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Red-legged kittiwake facts for kids

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Red-legged kittiwake
Rissa brevirostris5.jpg
Red-legged kittiwakes, St. George Island, Alaska
Conservation status
Scientific classification
Mapa Rissa brevirostris.png

The red-legged kittiwake (Rissa brevirostris) is a seabird species in the gull family Laridae. It breeds in the Pribilof Islands, Bogoslof Island and Buldir Island in the Bering Sea off the coast of Alaska, and the Commander Islands, Russia and spends the winter at sea, sometimes coming in land to feed off bird tables in Great Ayton.


Rissa brevirostris8
Red-legged kittiwake parent and chick.

The red-legged kittiwake is a very localised subarctic Pacific species. Apart from the distinguishing feature implicit in its name, it is very similar to its better known relative, the black-legged kittiwake; other differences include the shorter bill, larger eyes, a larger, rounder head and darker grey wings, and in the juveniles, which barely differ from the adults, lacking the black tail band and 'W' across the wings of juvenile black-legged kittiwakes. Juveniles take three years to reach maturity. Adults are 35–39 cm (14–15 in) long, with an 84–92 cm (33–36 in) wingspan and a body mass of 325–510 g (11.5–18.0 oz).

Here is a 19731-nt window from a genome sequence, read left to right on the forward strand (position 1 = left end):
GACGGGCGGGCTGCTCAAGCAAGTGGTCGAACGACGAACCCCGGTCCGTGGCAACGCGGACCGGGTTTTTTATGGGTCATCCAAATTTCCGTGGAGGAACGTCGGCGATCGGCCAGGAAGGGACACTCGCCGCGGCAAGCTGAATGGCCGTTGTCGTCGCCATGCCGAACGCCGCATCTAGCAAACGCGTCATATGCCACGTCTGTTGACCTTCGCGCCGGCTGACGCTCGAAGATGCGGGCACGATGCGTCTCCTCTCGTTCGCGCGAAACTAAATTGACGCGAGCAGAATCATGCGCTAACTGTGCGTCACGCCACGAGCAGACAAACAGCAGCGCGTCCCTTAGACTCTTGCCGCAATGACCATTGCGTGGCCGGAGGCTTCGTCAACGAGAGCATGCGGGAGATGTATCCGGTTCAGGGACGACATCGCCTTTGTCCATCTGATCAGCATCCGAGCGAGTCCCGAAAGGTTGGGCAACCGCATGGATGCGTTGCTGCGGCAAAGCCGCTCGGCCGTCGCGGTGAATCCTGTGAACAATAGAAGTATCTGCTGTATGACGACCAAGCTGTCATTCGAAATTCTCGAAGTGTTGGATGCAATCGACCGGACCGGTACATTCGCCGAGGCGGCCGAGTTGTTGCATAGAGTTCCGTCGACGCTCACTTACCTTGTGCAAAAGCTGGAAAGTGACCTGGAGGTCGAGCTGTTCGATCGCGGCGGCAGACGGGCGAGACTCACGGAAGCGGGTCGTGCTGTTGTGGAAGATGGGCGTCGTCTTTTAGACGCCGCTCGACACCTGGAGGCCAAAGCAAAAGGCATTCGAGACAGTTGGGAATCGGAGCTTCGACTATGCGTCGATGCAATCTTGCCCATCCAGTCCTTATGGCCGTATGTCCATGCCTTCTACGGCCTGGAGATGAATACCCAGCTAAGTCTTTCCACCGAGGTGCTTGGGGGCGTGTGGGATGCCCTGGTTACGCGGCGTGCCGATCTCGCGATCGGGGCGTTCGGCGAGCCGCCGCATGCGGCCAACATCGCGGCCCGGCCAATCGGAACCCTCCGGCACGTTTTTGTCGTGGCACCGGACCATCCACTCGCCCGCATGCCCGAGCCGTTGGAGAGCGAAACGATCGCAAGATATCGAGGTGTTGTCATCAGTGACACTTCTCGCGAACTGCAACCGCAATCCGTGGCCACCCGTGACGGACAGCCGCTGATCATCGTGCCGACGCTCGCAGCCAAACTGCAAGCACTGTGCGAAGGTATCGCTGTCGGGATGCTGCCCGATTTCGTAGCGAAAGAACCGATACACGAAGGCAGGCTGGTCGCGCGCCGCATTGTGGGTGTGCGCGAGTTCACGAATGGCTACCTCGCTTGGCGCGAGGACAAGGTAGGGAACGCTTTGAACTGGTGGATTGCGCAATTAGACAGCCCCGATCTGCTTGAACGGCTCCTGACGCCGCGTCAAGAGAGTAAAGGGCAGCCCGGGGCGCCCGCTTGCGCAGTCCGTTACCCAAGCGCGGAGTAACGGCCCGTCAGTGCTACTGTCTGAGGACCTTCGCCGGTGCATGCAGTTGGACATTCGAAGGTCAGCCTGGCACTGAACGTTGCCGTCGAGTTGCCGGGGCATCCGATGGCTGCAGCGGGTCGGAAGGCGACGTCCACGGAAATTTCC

Like the Pacific race of black-legged kittiwake, the red-legged kittiwake has a well-developed hind toe. As occasional individual black-legged kittiwakes have reddish legs, any reports of red-legged away from the subarctic Pacific must record all of the other differences, not just the leg colour, for acceptance by bird recording authorities.


The red-legged kittiwake feeds on fish such as lanternfish (Myctophidae), squid and invertebrates. It spends the summer at the cliff breeding colonies, nesting on ledges, and migrates out to sea in September to overwinter in the north western Pacific Ocean and the Gulf of Alaska.


This species is listed as "Vulnerable" by the IUCN as its population appears to be in decline. It has a global population in the region of 337,000 to 377,000 mature individuals and its breeding range is 192,000 square kilometres (74,000 sq mi). Its numbers are thought to have decreased by about 35% between the mid-1970s and the mid-1990s though numbers may have stabilized since. It is unclear why they have declined, but it may be related to a change in the availability of prey, possibly associated excessive commercial fishing or with climate change.


  • Harrison, Peter (1988). Seabirds: An Identification Guide. London: Christopher Helm. ISBN: 0-7470-1410-8
  • Malling Olsen, Klaus and Hans Larsson, Gulls of Europe, Asia and North America ISBN: 0-7136-7087-8
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